“Oh wow,” he said as he paused to think. “Junior year winning the conference was great. Making all the friendships that I have. A lot of guys I’m still close with and stay in contact with. The whole experience of college, too. Baseball was a bonus. The friendships, the family-like buddies that I still have today are incredible.”
One friend in particular that he kept coming back to was Dennis, the first baseman on the championship team in 2000.
“Dee is a great guy,” he said. “One thing people probably don’t realize about him is he played first base with two separated shoulders for two years. Anytime there was a throw over his head he’d reach up and his shoulder would pop out and he’d have to pop it back in.
“He’s one of the warriors that doesn’t get enough credit.”
Sisk said he and Dennis have been donating the jackets to the team for the past few years and he tries to stay as involved as possible.
“I know several scouts in the area,” he said. “I try to send Coach (Ray) Birmingham the names of guys they might not have heard of yet or who are flying under the radar. I come out for the alumni games. I do anything I can to help.”
And who can blame him for wanting to help? The Lobos are on an unprecedented run of success and Sisk is thrilled about the potential in both next year’s team and the program as a whole.
“Omaha (and the College World Series) is the ultimate goal,” he said. “Birmingham said it. He’s got everybody on board. Omaha or bust. Let’s go win a national championship and put our foot down on college baseball.
“They’ve overcome some big hurdles, getting into regionals the past few years. They’ve been just a pitch or two away. Omaha is the ultimate goal.”
And Sisk could not be more effusive in his praise of the job the head coach of the Lobos is doing.
“Coach Birmingham is unbelievable,” he said. “He’s the greatest man I’ve ever met in baseball. The way he has that organization rolling is great. It’s a fun time to be a Lobo fan and a fun time to be a Lobo. They’ve won the conference the past few years and made some regionals. From top to bottom it’s fun and it’s fun to be a part of. He’s doing an unbelievable job.”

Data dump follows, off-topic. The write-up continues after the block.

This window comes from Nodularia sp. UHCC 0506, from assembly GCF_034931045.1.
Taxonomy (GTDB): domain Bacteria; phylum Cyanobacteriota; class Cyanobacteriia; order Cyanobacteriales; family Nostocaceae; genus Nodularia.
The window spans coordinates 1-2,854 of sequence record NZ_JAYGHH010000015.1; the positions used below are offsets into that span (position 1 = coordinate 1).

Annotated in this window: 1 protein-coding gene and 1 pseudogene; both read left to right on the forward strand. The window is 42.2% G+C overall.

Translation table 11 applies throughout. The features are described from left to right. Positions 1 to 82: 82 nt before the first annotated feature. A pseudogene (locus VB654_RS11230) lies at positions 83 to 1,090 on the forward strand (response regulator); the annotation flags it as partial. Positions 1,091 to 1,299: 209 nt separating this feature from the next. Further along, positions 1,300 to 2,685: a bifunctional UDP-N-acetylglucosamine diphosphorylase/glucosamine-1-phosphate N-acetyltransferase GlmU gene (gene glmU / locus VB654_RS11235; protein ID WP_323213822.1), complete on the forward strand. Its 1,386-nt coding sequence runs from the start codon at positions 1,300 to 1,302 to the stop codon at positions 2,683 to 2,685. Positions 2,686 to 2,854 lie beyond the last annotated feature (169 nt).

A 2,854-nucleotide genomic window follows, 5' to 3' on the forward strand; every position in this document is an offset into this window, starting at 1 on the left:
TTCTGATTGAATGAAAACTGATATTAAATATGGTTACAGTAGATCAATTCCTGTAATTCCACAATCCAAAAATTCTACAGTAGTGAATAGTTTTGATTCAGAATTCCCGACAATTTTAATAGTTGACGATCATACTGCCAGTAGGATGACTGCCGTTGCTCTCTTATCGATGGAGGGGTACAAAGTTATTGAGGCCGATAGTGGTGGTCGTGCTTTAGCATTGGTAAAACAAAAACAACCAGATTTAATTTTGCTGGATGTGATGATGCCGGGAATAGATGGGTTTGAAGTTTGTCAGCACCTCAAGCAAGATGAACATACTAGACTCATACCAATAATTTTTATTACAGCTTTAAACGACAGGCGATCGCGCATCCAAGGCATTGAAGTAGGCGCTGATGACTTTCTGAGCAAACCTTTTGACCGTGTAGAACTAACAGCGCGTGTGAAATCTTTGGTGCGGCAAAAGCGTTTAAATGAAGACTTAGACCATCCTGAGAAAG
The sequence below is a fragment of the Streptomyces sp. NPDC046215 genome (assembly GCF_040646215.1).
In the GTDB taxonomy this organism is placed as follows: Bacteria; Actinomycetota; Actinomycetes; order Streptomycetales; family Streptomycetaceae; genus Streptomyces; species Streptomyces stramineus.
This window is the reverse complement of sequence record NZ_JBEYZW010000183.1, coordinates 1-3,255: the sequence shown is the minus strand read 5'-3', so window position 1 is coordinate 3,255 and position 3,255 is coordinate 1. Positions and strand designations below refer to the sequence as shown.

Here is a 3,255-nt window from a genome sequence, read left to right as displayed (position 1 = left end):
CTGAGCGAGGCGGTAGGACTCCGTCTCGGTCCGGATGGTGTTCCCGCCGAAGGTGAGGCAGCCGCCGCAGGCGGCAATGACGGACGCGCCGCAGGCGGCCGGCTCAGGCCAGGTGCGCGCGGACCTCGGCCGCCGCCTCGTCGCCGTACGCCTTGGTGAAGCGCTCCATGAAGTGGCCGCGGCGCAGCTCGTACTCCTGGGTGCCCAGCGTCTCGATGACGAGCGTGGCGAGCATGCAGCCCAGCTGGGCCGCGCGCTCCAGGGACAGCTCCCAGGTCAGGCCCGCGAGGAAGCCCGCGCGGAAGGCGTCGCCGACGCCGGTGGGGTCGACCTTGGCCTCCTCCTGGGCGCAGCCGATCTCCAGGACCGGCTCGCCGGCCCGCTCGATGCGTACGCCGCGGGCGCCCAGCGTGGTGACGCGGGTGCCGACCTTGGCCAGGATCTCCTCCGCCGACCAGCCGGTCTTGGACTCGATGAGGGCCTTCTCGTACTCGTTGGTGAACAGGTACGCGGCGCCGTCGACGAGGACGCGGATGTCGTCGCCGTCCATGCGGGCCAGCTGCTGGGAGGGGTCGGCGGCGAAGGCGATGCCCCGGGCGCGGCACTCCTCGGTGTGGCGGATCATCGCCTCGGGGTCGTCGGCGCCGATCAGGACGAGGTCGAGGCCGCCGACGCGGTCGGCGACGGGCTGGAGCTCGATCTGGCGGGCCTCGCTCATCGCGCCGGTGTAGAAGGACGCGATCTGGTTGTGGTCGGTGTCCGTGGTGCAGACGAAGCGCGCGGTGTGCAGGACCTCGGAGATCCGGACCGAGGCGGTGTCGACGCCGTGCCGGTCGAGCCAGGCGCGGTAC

The respect and appreciation is fully reciprocated by Birmingham.
“I wish I would’ve got to coach him and Dennis and so many other Lobos in the past,” UNM's head coach said. “They’re why I’m doing this. We have so many great alumni and Aaron Sisk is one of the greatest Lobos of all time.”
Sisk sees tremendous promise in next year’s squad, and wanted to offer some advice to the young men who will look to help UNM make it to the NCAA postseason for a fourth straight season.
“Just stick to the plan,” he said. “Everybody wants to get to the big leagues, but enjoy where you’re at and work hard. It takes all the blood sweat and tears that everybody talks about. Birmingham is a hard-nosed coach and he expects things done the right way. That’s why I relate to him. That’s the kind of player I was. But just stick to the hard work and hope things pay off.”
In closing, the Lobo great could think of only one thing to say.
Aaron Sisk Career Stats
1998 – .364, 51-for-140, 36 runs, 41 RBIs, 16 doubles, one triple, nine home runs, one stolen bases, 24 walks, .455 on base percentage, .686 slugging percentage, 96 total bases
1999 – .348, 89-for-256, 67 runs, 76 RBIs, 22 doubles, one triple, 20 home runs, four stolen bases, 32 walks, .385 on base percentage, .676 slugging percentage, 173 total bases
2000 – .330, 75-for-227, 69 runs, 81 RBIs, 18 doubles, four triples, 24 home runs, 19 stolen bases, 45 walks, 1 hit by pitch, .443 on base percentage, .762 slugging percentage, 173 total bases
Career – .345, 215-623, 172 runs, 198 RBIs, 56 doubles, six triples, 53 home runs, 24 stolen bases, 101 walks, 1 hit by pitch, .437 on base percentage, .703 slugging percentage, 442 total bases